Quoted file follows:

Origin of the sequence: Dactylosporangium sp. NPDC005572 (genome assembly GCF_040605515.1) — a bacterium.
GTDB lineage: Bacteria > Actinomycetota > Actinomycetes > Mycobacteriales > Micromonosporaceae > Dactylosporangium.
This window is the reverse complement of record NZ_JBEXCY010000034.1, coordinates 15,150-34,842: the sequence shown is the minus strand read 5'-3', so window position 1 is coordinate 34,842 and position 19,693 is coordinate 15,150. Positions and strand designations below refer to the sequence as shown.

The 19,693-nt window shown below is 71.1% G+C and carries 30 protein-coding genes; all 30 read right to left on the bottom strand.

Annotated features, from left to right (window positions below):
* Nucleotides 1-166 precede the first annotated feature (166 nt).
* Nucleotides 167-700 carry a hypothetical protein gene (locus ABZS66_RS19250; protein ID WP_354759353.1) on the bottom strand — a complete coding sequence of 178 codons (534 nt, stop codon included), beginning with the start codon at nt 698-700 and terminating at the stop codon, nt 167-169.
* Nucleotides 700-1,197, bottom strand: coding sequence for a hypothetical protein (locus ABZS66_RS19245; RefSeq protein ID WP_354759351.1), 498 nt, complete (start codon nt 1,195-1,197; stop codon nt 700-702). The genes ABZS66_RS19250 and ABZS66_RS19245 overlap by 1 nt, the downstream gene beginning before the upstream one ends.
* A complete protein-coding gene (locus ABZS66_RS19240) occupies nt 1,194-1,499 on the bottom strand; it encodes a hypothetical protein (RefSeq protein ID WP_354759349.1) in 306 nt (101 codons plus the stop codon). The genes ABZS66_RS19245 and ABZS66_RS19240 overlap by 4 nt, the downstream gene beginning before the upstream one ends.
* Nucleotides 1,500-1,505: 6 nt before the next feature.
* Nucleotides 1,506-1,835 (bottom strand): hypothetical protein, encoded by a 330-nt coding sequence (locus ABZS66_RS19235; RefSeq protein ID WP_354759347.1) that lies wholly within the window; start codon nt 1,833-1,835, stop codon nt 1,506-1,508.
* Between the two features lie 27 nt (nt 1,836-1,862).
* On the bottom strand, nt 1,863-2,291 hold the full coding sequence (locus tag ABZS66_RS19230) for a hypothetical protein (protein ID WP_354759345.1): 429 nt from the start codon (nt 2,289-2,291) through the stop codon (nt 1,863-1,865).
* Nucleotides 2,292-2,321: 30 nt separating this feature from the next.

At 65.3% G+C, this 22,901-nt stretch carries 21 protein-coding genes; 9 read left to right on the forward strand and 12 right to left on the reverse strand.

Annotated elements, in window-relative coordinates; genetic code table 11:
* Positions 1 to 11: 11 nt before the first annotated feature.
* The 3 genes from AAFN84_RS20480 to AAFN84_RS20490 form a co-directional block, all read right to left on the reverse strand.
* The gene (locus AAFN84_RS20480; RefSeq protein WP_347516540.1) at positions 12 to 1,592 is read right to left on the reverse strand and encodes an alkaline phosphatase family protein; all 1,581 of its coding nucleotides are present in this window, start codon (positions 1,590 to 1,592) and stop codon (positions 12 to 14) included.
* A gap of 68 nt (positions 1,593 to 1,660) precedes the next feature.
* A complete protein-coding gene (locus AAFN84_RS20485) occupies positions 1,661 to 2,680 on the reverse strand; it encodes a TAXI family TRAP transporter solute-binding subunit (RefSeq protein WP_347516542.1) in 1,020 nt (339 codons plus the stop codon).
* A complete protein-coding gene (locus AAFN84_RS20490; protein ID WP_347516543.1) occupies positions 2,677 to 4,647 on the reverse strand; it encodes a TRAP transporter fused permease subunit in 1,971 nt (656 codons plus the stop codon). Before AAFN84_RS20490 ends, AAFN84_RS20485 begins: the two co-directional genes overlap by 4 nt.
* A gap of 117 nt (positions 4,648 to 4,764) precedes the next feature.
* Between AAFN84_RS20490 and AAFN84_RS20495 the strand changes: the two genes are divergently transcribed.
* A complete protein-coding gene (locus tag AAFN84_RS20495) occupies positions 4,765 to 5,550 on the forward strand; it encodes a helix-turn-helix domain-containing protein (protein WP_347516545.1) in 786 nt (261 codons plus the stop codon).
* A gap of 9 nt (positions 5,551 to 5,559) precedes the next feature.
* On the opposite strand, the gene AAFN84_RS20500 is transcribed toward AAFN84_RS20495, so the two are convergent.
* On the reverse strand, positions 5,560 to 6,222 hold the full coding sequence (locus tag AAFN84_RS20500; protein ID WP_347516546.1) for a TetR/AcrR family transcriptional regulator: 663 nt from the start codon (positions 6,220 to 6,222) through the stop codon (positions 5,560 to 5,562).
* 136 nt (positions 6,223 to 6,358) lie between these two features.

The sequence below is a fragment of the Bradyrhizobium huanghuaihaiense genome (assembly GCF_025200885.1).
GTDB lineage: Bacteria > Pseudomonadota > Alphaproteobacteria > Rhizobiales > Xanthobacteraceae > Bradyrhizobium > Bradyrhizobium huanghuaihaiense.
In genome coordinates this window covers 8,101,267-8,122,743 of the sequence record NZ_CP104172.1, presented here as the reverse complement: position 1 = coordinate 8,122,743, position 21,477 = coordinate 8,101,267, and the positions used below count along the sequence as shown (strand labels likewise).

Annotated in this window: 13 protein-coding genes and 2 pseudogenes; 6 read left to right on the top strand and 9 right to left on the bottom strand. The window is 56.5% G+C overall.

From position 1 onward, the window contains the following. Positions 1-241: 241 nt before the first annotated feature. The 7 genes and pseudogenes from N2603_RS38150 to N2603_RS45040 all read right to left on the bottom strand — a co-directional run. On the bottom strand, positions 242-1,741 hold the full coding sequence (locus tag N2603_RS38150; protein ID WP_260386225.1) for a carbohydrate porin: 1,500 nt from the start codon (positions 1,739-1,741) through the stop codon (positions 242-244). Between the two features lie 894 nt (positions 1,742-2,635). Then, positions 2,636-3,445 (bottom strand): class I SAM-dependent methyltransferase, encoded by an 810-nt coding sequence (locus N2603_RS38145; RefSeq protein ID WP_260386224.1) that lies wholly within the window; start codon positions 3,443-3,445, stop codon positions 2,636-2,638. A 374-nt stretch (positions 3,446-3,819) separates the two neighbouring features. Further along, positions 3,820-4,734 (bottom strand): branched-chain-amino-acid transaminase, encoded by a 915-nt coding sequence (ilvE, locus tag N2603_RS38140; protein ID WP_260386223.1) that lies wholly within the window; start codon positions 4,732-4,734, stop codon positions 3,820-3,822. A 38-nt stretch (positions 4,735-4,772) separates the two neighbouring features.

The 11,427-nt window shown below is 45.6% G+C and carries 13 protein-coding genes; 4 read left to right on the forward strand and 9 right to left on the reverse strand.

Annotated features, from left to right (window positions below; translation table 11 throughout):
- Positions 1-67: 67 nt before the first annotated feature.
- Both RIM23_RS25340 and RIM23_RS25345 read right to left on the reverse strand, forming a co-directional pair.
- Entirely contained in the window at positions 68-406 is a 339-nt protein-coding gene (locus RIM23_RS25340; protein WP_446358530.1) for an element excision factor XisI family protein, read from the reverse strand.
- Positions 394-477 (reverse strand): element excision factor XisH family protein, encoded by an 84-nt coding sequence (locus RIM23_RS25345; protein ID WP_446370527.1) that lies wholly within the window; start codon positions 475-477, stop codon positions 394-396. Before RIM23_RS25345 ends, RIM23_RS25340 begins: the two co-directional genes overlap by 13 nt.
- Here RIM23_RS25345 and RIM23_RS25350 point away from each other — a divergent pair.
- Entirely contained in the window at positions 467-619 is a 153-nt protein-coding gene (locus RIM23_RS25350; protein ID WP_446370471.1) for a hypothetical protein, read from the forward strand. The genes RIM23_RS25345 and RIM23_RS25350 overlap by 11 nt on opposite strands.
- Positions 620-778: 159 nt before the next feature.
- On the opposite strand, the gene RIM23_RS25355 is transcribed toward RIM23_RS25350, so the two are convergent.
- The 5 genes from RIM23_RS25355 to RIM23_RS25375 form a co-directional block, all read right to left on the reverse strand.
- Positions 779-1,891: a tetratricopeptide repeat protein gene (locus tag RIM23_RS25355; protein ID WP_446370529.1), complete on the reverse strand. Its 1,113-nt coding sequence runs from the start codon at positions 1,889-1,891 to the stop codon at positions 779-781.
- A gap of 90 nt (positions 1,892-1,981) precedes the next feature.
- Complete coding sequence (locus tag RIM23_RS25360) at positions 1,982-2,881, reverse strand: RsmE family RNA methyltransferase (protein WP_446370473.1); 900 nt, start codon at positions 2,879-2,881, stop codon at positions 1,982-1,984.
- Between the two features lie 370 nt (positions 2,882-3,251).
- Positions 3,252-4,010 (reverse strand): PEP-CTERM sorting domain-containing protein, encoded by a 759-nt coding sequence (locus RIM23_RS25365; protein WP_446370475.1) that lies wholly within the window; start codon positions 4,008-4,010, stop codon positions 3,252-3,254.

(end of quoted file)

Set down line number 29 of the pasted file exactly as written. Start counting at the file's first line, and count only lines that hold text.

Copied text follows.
* 136 nt (positions 6,223 to 6,358) lie between these two features.